Friday, 01 June 2012 11:01 Written by Hannah Stone
On Thursday night, a Sabritas truck traveling in the municipality of Lagunillas, Michoacan state, was stopped by a group of armed men. They set fire to the vehicle, leaving the driver with severe burns over 70 percent of his body, reports Notimex.
The assault follows a series of attacks on Sabritas property last weekend. Between May 25 and 26 several distribution centers and some 40 company trucks were firebombed in Michoacan and neighboring Guanajuato.
On Thursday morning, banners appeared around the cities of Apatzingan and Morelia in Michoacan, stating that the Cabelleros were responsible. According to the message, the Caballeros attacked Sabritas property because the company had been cooperating with government operations against the group.
The message was addressed to "all national and transnational businesses," reported Historicas del Narco. It said that "we, the brotherhood Templar" carried out the attack because "intelligence workers and government agents pass themselves off as salespeople in a company, in this case Sabritas." However, it goes on to apologize for the attacks, saying that these companies provide jobs to residents of Michoacan -- "We are doing this because it is the only way to make them respect and care for the integrity of our brotherhood, our state and our people."
InSight Crime Analysis
The accusation in this message is not totally implausible. Michoacan is a state deeply infiltrated by organized crime, and government agents might need to go deep undercover to operate there. Proceso points out that since President Felipe Calderon took power it has been an "open secret" that companies linked to his electoral campaign have served as a launching point for intelligence work and operations against the Familia Michoacana, the dominant drug gang in the state, which spawned the Caballeros.
Michoacan is a high priority for the Mexican government. It is Calderon's home state, and is one of the parts of Mexico where government and business are thought to be most deeply infiltrated by organized crime. It was the first state to see a deployment of troops to fight crime after Calderon came to power in December 2006. But this has done little to cut the power of organized criminal groups in Michoacan, which has seen a wave of violence in recent months as the Caballeros have battled with the Familia following the group's split in early 2011.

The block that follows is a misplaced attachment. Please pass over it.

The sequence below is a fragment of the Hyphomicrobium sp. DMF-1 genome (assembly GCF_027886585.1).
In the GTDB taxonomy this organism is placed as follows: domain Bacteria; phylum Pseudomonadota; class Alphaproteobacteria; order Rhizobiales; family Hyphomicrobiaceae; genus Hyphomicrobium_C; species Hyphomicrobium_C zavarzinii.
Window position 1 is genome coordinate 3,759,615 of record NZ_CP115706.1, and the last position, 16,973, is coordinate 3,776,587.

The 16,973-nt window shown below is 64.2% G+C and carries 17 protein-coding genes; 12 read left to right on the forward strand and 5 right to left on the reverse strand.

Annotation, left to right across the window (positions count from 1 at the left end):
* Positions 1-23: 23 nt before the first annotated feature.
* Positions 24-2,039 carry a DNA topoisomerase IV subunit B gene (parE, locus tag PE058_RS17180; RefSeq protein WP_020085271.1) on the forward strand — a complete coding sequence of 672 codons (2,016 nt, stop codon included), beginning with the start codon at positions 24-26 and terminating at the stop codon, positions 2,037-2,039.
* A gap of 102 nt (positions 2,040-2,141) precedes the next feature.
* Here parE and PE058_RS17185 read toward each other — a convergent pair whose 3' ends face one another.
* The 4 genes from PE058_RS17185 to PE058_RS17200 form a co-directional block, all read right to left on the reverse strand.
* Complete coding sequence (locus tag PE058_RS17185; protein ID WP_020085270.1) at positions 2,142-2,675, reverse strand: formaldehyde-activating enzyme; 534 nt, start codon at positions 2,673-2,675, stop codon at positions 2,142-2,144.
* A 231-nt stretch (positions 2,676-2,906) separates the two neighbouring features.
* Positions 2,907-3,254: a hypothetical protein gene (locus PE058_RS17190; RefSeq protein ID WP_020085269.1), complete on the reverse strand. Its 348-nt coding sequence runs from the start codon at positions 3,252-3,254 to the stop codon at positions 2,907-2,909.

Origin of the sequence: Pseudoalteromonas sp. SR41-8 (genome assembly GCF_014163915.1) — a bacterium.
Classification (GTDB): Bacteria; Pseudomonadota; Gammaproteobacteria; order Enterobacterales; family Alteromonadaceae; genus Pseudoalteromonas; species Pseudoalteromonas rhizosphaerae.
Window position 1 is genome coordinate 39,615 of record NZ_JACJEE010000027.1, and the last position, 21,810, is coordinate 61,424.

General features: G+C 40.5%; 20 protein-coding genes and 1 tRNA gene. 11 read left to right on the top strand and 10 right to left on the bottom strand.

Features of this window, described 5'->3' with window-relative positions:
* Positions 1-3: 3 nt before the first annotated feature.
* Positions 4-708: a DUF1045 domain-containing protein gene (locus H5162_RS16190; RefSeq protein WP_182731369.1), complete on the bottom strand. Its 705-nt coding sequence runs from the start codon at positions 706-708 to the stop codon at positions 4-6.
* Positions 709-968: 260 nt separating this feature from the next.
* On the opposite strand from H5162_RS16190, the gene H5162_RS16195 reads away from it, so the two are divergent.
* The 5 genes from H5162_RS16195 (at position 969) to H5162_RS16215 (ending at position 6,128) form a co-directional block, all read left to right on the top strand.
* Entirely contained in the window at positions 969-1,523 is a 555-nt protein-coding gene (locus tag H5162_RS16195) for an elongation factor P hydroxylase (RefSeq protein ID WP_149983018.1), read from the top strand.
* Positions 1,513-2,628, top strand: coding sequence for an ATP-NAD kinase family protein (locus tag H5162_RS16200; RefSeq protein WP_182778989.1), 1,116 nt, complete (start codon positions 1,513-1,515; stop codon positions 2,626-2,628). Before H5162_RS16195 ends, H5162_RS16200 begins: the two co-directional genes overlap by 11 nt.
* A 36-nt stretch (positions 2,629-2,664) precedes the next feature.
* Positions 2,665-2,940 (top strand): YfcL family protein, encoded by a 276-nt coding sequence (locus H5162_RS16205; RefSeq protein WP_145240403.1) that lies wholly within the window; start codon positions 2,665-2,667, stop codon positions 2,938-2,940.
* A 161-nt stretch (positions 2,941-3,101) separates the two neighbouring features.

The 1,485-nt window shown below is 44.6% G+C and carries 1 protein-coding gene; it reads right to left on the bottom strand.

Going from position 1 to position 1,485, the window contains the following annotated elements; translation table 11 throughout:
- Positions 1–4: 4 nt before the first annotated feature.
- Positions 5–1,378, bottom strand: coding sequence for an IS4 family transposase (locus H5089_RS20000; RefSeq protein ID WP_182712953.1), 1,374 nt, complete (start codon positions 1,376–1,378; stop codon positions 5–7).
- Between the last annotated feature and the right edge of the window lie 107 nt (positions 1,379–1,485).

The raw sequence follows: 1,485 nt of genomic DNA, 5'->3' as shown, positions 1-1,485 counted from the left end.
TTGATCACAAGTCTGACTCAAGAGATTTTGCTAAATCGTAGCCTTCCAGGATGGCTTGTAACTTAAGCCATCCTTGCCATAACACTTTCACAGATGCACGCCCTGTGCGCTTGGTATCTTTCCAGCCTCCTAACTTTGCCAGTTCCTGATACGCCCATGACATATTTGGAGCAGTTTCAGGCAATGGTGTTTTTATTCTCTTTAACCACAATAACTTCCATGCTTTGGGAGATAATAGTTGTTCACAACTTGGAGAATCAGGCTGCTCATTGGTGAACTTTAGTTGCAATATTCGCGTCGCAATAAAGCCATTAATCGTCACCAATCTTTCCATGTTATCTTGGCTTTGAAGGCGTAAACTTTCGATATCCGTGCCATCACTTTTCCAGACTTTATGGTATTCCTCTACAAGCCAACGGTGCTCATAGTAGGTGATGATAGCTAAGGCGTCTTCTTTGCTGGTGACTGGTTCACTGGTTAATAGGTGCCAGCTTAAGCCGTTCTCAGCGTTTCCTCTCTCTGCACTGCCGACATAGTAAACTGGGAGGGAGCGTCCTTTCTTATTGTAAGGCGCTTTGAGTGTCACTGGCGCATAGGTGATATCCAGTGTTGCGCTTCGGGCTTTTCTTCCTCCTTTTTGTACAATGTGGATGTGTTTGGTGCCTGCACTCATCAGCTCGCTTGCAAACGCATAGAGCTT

The explanation that the attacks were a tactical move to discourage businesses from cooperating with the government, rather than part of an extortion attempt, makes sense. Mexico's criminal groups do not usually demand extortion fees from large international companies like Sabritas, as these have more resources to protect themselves and do not present such easy targets as smaller, local firms. The Sabritas firebombings were the first such attacks to be carried out against a transnational company in Mexico.
However, its not clear what a large company like Sabritas would gain from having undercover government agents planted in their workforce. It would seem a very risky practice for a business that operates in a narco-infiltrated state like Michoacan. Besides, companies that helped Calderon win the election would surely be owed favors by the new president, and not the other way round.
Another possible explanation is that the gang realized that they had gone too far by targeting a US-linked company, and that it could bring down the wrath of Washington. They may have decided to concoct the excuse about undercover agents to distract attention from the crime. However, the fact that the banners apologizing for the first spate of attacks appeared before the torching of a Sabritas truck on Thursday night means that attacks on the company could continue.
"There is no route out of the maze. The maze shifts as you move through it because it is alive. "
— Philip K. Dick (VALIS)